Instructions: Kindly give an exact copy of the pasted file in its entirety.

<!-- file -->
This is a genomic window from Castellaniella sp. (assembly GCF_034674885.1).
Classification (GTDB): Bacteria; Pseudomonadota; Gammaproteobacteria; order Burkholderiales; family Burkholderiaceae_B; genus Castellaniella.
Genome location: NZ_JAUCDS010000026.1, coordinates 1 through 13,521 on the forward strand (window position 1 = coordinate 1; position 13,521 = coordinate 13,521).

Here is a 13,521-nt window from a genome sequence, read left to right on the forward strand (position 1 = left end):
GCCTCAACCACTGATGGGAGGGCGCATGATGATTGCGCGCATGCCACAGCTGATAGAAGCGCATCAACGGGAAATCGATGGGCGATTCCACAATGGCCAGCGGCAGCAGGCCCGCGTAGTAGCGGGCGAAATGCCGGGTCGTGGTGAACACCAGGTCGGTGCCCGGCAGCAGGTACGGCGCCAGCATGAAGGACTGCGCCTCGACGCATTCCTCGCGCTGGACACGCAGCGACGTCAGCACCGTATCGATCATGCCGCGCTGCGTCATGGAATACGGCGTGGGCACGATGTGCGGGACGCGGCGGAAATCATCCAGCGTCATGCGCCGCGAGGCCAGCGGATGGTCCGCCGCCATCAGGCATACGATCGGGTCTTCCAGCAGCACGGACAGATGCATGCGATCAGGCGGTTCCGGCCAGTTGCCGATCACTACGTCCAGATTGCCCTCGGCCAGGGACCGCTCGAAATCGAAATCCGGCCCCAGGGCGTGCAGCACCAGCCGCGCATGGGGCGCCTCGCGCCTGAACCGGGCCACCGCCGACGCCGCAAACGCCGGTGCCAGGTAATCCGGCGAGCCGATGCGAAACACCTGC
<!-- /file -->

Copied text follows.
This is a genomic window from Castellaniella sp. (assembly GCF_034674885.1).
Classification (GTDB): Bacteria; Pseudomonadota; Gammaproteobacteria; order Burkholderiales; family Burkholderiaceae_B; genus Castellaniella.
Genome location: NZ_JAUCDS010000026.1, coordinates 1 through 13,521 on the forward strand (window position 1 = coordinate 1; position 13,521 = coordinate 13,521).

Here is a 13,521-nt window from a genome sequence, read left to right on the forward strand (position 1 = left end):
GCCTCAACCACTGATGGGAGGGCGCATGATGATTGCGCGCATGCCACAGCTGATAGAAGCGCATCAACGGGAAATCGATGGGCGATTCCACAATGGCCAGCGGCAGCAGGCCCGCGTAGTAGCGGGCGAAATGCCGGGTCGTGGTGAACACCAGGTCGGTGCCCGGCAGCAGGTACGGCGCCAGCATGAAGGACTGCGCCTCGACGCATTCCTCGCGCTGGACACGCAGCGACGTCAGCACCGTATCGATCATGCCGCGCTGCGTCATGGAATACGGCGTGGGCACGATGTGCGGGACGCGGCGGAAATCATCCAGCGTCATGCGCCGCGAGGCCAGCGGATGGTCCGCCGCCATCAGGCATACGATCGGGTCTTCCAGCAGCACGGACAGATGCATGCGATCAGGCGGTTCCGGCCAGTTGCCGATCACTACGTCCAGATTGCCCTCGGCCAGGGACCGCTCGAAATCGAAATCCGGCCCCAGGGCGTGCAGCACCAGCCGCGCATGGGGCGCCTCGCGCCTGAACCGGGCCACCGCCGACGCCGCAAACGCCGGTGCCAGGTAATCCGGCGAGCCGATGCGAAACACCTGC